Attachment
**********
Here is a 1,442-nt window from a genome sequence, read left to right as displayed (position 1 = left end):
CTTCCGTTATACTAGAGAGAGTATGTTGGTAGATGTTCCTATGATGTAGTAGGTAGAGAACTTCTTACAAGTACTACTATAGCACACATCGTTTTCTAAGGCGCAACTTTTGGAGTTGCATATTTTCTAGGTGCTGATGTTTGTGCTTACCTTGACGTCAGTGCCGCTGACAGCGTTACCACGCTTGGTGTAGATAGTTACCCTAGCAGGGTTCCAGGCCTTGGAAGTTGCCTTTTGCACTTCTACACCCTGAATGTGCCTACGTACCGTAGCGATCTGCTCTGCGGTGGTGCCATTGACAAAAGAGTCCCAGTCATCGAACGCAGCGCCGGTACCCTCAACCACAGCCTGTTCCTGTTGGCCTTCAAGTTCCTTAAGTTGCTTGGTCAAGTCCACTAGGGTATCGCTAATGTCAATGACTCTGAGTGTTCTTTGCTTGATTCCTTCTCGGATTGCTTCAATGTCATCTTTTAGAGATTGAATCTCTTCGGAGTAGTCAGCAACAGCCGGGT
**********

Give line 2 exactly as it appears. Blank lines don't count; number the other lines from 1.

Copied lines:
CTTCCGTTATACTAGAGAGAGTATGTTGGTAGATGTTCCTATGATGTAGTAGGTAGAGAACTTCTTACAAGTACTACTATAGCACACATCGTTTTCTAAGGCGCAACTTTTGGAGTTGCATATTTTCTAGGTGCTGATGTTTGTGCTTACCTTGACGTCAGTGCCGCTGACAGCGTTACCACGCTTGGTGTAGATAGTTACCCTAGCAGGGTTCCAGGCCTTGGAAGTTGCCTTTTGCACTTCTACACCCTGAATGTGCCTACGTACCGTAGCGATCTGCTCTGCGGTGGTGCCATTGACAAAAGAGTCCCAGTCATCGAACGCAGCGCCGGTACCCTCAACCACAGCCTGTTCCTGTTGGCCTTCAAGTTCCTTAAGTTGCTTGGTCAAGTCCACTAGGGTATCGCTAATGTCAATGACTCTGAGTGTTCTTTGCTTGATTCCTTCTCGGATTGCTTCAATGTCATCTTTTAGAGATTGAATCTCTTCGGAGTAGTCAGCAACAGCCGGGT